Last Updated Oct 4, 2010 4:57 PM EDT
Williams will focus on "product strategy." It was back in 2008 that he took over as CEO from co-founder Jack Dorsey, who became chairman of the board. As the company official line said then:
We're entering a new phase now and there are new kinds of challenges ahead. Healthy companies acknowledge the need for change even during the best of times. As Twitter grows both internally and externally, we took a good look at our path forward and saw the need for a focused approach from a single leader.While the board of directors and the company have nothing but praise for where Jack has taken us, we also agree that the best way forward is for Jack to step into the role Chairman, and for me to become CEO. Jack will remain on the board and be closely consulted for all strategic decisions, while I take on day-to-day operations with the support of Biz, Jason, Greg, and the rest of this impressive Twitter team.Now the official word is that, oddly enough, Twitter has grown from 20 employees when Williams took over as CEO to more than 300 now:
The challenges of growing an organization so quickly are numerous. Growing big is not success, in itself. Success to us means meeting our potential as a profitable company that can retain its culture and user focus while having a positive impact on the world. This is no small task. I frequently reflect on the type of focus that is required from everyone at Twitter to get us there.This led to a realization as we launched the new Twitter. I am most satisfied while pushing product direction. Building things is my passion, and I've never been more excited or optimistic about what we have to build.The phrase that jumps out is "profitable company." You could probably substitute "company with repeatable revenue equivalent to its buzz and user base" without a blink. As a business, it's Twitter's main problem: making money off a service that the vast majority of users aren't keen to pay for, and where presenting normal advertising is often a challenge.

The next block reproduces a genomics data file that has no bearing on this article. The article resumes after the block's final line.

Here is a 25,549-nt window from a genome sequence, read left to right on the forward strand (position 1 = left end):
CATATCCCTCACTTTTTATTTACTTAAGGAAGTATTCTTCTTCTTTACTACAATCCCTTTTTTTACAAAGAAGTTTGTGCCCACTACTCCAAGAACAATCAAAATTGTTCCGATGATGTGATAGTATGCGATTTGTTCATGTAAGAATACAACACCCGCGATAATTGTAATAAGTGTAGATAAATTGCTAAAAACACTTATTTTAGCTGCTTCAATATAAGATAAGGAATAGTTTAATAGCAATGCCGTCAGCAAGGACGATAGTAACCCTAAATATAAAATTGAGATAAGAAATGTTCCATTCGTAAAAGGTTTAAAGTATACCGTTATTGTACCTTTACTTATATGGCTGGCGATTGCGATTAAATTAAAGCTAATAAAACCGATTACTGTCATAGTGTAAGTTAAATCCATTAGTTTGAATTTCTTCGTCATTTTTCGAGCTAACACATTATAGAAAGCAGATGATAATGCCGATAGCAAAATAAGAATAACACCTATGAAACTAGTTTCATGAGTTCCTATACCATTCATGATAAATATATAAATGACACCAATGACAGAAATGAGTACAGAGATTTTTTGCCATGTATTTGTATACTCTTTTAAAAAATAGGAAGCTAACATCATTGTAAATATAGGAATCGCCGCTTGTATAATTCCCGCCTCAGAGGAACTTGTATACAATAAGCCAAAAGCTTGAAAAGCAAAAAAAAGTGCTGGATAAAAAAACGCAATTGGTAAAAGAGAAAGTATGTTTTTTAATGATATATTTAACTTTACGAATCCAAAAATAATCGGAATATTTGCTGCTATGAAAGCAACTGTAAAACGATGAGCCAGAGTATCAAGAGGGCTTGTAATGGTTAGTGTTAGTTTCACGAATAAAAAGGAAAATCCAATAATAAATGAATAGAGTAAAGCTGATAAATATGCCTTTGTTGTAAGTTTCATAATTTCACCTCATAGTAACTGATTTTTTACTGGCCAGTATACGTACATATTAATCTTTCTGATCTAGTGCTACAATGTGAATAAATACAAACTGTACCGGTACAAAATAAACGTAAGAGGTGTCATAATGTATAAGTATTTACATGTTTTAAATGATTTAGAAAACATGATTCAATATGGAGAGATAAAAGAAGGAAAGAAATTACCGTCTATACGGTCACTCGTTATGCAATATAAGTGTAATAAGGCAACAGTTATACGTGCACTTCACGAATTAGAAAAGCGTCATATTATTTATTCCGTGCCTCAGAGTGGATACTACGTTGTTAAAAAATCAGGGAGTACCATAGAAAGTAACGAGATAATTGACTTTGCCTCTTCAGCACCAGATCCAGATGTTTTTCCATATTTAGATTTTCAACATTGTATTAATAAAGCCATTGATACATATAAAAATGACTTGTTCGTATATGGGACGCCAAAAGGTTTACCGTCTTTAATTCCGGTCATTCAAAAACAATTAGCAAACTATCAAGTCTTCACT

As Williams wrote, "When I insisted on bringing Dick into the COO role a year ago, I got a lot of questions from my board." I don't believe it for a second, unless the questions why Williams didn't get someone with more traditional management experience than being Feedburner's (GOOG) co-founder and a performer in improv theater groups. VC firms have a lot of money riding on Twitter's success. Frankly, that's their fault, given how often a good story is the Silicon Valley equivalent of a good plan. In this case, however, the VCs have so much skin in the game, they might as well have thrown an entire torso. Things haven't been so happy on the venture returns front, and they probably need this one to pay off. That means Costolo doesn't have a whole lot of time to produce before the VCs start thinking, "You know, maybe a 'world class CEO' would be our silver bullet." When the money mavens think in terms of slaying werewolves, things are in a pretty bad business way.
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